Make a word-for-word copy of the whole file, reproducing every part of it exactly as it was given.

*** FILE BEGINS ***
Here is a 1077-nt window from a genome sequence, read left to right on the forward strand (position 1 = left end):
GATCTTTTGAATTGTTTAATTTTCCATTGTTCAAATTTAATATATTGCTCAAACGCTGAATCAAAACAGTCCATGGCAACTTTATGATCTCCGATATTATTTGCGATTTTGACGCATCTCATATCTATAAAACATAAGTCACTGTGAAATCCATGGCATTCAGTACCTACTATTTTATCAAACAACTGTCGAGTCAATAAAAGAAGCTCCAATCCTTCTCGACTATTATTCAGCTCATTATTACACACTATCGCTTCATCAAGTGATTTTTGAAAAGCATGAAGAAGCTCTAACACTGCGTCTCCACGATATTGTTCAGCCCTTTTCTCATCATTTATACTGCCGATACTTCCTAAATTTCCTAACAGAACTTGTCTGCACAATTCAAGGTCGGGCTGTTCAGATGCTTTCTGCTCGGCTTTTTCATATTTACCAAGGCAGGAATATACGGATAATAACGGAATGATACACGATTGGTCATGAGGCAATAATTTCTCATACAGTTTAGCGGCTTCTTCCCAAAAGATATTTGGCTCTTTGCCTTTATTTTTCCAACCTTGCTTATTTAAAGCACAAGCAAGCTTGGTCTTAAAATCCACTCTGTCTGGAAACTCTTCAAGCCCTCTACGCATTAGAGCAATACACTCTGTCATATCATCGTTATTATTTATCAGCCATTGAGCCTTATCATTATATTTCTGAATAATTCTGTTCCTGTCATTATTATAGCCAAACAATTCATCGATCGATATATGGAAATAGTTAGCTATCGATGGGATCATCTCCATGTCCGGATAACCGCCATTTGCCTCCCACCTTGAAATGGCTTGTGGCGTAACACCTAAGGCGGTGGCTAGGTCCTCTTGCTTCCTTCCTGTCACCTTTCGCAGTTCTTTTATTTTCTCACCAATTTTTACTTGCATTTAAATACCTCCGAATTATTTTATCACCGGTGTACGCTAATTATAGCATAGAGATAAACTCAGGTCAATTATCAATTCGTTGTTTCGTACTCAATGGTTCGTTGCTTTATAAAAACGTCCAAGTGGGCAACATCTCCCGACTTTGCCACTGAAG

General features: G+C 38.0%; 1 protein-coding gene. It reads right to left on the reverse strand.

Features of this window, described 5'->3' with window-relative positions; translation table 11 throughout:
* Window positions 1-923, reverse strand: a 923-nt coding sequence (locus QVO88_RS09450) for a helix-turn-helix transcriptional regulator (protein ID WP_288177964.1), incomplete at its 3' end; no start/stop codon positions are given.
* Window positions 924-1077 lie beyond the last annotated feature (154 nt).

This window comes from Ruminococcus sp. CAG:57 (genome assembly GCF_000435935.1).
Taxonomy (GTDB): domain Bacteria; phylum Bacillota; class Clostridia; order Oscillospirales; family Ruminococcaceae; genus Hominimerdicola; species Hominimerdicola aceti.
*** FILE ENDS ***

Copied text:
Here is a 1077-nt window from a genome sequence, read left to right on the forward strand (position 1 = left end):
GATCTTTTGAATTGTTTAATTTTCCATTGTTCAAATTTAATATATTGCTCAAACGCTGAATCAAAACAGTCCATGGCAACTTTATGATCTCCGATATTATTTGCGATTTTGACGCATCTCATATCTATAAAACATAAGTCACTGTGAAATCCATGGCATTCAGTACCTACTATTTTATCAAACAACTGTCGAGTCAATAAAAGAAGCTCCAATCCTTCTCGACTATTATTCAGCTCATTATTACACACTATCGCTTCATCAAGTGATTTTTGAAAAGCATGAAGAAGCTCTAACACTGCGTCTCCACGATATTGTTCAGCCCTTTTCTCATCATTTATACTGCCGATACTTCCTAAATTTCCTAACAGAACTTGTCTGCACAATTCAAGGTCGGGCTGTTCAGATGCTTTCTGCTCGGCTTTTTCATATTTACCAAGGCAGGAATATACGGATAATAACGGAATGATACACGATTGGTCATGAGGCAATAATTTCTCATACAGTTTAGCGGCTTCTTCCCAAAAGATATTTGGCTCTTTGCCTTTATTTTTCCAACCTTGCTTATTTAAAGCACAAGCAAGCTTGGTCTTAAAATCCACTCTGTCTGGAAACTCTTCAAGCCCTCTACGCATTAGAGCAATACACTCTGTCATATCATCGTTATTATTTATCAGCCATTGAGCCTTATCATTATATTTCTGAATAATTCTGTTCCTGTCATTATTATAGCCAAACAATTCATCGATCGATATATGGAAATAGTTAGCTATCGATGGGATCATCTCCATGTCCGGATAACCGCCATTTGCCTCCCACCTTGAAATGGCTTGTGGCGTAACACCTAAGGCGGTGGCTAGGTCCTCTTGCTTCCTTCCTGTCACCTTTCGCAGTTCTTTTATTTTCTCACCAATTTTTACTTGCATTTAAATACCTCCGAATTATTTTATCACCGGTGTACGCTAATTATAGCATAGAGATAAACTCAGGTCAATTATCAATTCGTTGTTTCGTACTCAATGGTTCGTTGCTTTATAAAAACGTCCAAGTGGGCAACATCTCCCGACTTTGCCACTGAAG

General features: G+C 38.0%; 1 protein-coding gene. It reads right to left on the reverse strand.

Features of this window, described 5'->3' with window-relative positions; translation table 11 throughout:
* Window positions 1-923, reverse strand: a 923-nt coding sequence (locus QVO88_RS09450) for a helix-turn-helix transcriptional regulator (protein ID WP_288177964.1), incomplete at its 3' end; no start/stop codon positions are given.
* Window positions 924-1077 lie beyond the last annotated feature (154 nt).

This window comes from Ruminococcus sp. CAG:57 (genome assembly GCF_000435935.1).
Taxonomy (GTDB): domain Bacteria; phylum Bacillota; class Clostridia; order Oscillospirales; family Ruminococcaceae; genus Hominimerdicola; species Hominimerdicola aceti.